The 85th Academy Awards took place on 24th February and the glitz and glamour we’ve come to expect of this Hollywood institution was evident for all to see. But, with the stars’ previously impassioned championing of hybrid vehicles recently erring on the ambivalent, and not a single mention of sustainability or environmental concerns in any of the press associated with this years’ Oscars ceremony, is Hollywood becoming bored with being ‘green’?
Traditionally consuming vast amounts of energy and resources with productions worldwide generating mountains of waste, the film and television industry is morbidly obese when it comes to the size and depth of its carbon footprint. Studies conducted prior to 2006 found the entertainment industry was the second-largest polluter in Southern California, second only to the petroleum refineries, and producing more air pollution than the hotel, apparel and aerospace industries combined.
The latter half of the last decade saw the entertainment industry make inroads into environmental responsibility, and it seemed suddenly fashionable to be committed to one green cause or another. The 2007 Academy Awards were heavily promoted as being carbon-neutral for the very first time, and the heavy-hitters of the industry (including Leonardo DiCaprio and Al Gore) were vocal in their explanation of how carbon offsets and the use of hybrid vehicles helped ‘neutralise the environmental impact of the 79th Academy Awards’.
Other feel-good Hollywood stories around the time were the ‘pilot study of sustainable film production practices’ carried out in 2008, and two films creating ‘sustainability reports’ in 2009. A few films have actually gone as far as being ‘neutralised’ with the purchase of carbon credits to offset their waste and emissions. In 2010, the Producers Guild of America introduced the Green Production Guide, a website listing over 2000 vendors offering sustainable products and services. Funded by Disney, Fox, NBC, Sony Pictures and Warner Bros., the website also offers a “Carbon Calculator” to help determine a film’s carbon footprint - a nice gesture from some of the big players. But are we alone in thinking these are all really small steps…? Should we see it as pro-activity or public relations?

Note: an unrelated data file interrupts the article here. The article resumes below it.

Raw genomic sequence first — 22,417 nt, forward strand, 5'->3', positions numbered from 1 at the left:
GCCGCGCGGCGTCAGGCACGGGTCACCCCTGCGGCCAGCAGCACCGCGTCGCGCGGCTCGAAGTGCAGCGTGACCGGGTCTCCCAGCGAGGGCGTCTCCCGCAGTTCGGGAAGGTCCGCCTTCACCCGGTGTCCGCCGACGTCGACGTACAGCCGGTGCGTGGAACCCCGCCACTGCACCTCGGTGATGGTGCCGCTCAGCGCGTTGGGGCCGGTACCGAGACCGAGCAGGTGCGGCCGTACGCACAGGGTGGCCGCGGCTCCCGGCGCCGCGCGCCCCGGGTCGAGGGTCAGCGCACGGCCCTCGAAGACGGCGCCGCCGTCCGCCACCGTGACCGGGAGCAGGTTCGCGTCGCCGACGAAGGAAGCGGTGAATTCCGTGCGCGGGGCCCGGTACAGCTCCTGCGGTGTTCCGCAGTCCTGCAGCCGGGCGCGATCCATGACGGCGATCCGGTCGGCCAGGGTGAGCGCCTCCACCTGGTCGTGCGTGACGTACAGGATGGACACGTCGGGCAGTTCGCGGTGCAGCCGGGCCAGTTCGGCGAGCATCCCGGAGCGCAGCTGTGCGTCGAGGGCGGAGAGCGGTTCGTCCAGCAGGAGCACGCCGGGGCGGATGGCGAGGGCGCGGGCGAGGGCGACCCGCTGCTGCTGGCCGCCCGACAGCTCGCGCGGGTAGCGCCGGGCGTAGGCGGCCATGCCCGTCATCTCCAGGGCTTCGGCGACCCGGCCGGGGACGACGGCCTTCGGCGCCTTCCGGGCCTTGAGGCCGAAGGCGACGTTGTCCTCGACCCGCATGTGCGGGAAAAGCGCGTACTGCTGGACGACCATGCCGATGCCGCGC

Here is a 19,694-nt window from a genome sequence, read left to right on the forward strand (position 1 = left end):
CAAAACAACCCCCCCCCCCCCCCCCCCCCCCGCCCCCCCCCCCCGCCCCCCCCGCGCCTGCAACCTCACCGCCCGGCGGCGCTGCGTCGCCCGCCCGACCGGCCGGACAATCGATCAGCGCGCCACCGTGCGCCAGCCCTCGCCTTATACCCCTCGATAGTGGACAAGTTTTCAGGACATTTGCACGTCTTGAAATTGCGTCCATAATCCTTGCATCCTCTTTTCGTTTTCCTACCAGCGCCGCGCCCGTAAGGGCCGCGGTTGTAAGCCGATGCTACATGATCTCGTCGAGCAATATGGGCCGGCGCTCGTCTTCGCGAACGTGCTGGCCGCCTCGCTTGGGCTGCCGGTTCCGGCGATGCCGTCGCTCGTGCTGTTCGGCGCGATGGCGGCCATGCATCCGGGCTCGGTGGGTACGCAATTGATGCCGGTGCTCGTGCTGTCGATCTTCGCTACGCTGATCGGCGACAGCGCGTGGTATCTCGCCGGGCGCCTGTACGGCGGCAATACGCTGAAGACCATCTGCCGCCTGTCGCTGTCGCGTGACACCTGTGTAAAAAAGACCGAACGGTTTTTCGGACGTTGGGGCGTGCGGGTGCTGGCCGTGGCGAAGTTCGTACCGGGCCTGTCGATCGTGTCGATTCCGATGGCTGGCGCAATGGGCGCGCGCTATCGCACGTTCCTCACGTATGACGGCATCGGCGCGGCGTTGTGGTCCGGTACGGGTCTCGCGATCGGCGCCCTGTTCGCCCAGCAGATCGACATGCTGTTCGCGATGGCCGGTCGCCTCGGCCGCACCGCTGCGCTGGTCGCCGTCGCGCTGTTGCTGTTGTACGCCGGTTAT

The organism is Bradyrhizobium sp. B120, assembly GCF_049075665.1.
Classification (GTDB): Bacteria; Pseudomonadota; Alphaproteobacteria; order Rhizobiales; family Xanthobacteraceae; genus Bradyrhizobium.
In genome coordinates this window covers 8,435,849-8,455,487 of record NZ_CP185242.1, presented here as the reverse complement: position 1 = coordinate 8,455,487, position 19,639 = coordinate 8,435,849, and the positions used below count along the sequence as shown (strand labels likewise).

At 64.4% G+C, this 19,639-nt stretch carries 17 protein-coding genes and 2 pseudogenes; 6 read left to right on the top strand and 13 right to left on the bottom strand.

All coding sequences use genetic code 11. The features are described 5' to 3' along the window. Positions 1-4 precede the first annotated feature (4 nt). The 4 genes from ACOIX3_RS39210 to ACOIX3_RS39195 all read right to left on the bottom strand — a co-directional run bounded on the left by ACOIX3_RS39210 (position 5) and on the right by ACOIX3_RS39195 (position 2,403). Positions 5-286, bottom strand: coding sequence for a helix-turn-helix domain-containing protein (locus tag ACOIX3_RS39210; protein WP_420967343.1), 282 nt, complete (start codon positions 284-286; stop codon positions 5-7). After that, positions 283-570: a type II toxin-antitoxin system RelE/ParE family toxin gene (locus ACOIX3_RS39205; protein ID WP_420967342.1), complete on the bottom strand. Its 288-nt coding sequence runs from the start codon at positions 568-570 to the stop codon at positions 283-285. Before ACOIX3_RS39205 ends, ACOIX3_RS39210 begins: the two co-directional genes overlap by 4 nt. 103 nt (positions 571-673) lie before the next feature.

And that’s before we get to the hybrid vehicle fans amongst Hollywood’s elite. Way back in 2004, there was a mass-adoption of the Toyota Prius and other low-emission cars amongst the somewhat self-righteous celebrities purporting to hold ecological causes close to their hearts. We assumed it was a step in the right direction, but perhaps we were too trusting for our own good?
It seems the switch to hybrid technology may have been more commercial than conservational… Many car companies, Toyota in particular, offered discount hybrids (or free rides) as part of their marketing strategies; essentially celebrity endorsements designed to drag the image of the cars from hippy to hip. Global Green, the company providing hybrids for use at big events, decided to pull the plug prior to last years’ Oscars, citing the fact that it was no longer a novelty… Is it merely coincidence then, that the last two years’ Academy Awards have been conspicuously light on electric vehicles?
Or are we being too cynical…? Maybe there are those in the movie business who share our ecological concerns. Perhaps there are some production companies who genuinely want to adopt stricter environmental practices to ensure their impact is as light as possible? Until the industry as a whole commits to a large-scale, long-term strategy to make a change, we’ll never know if the green agenda is a work of fact or fiction.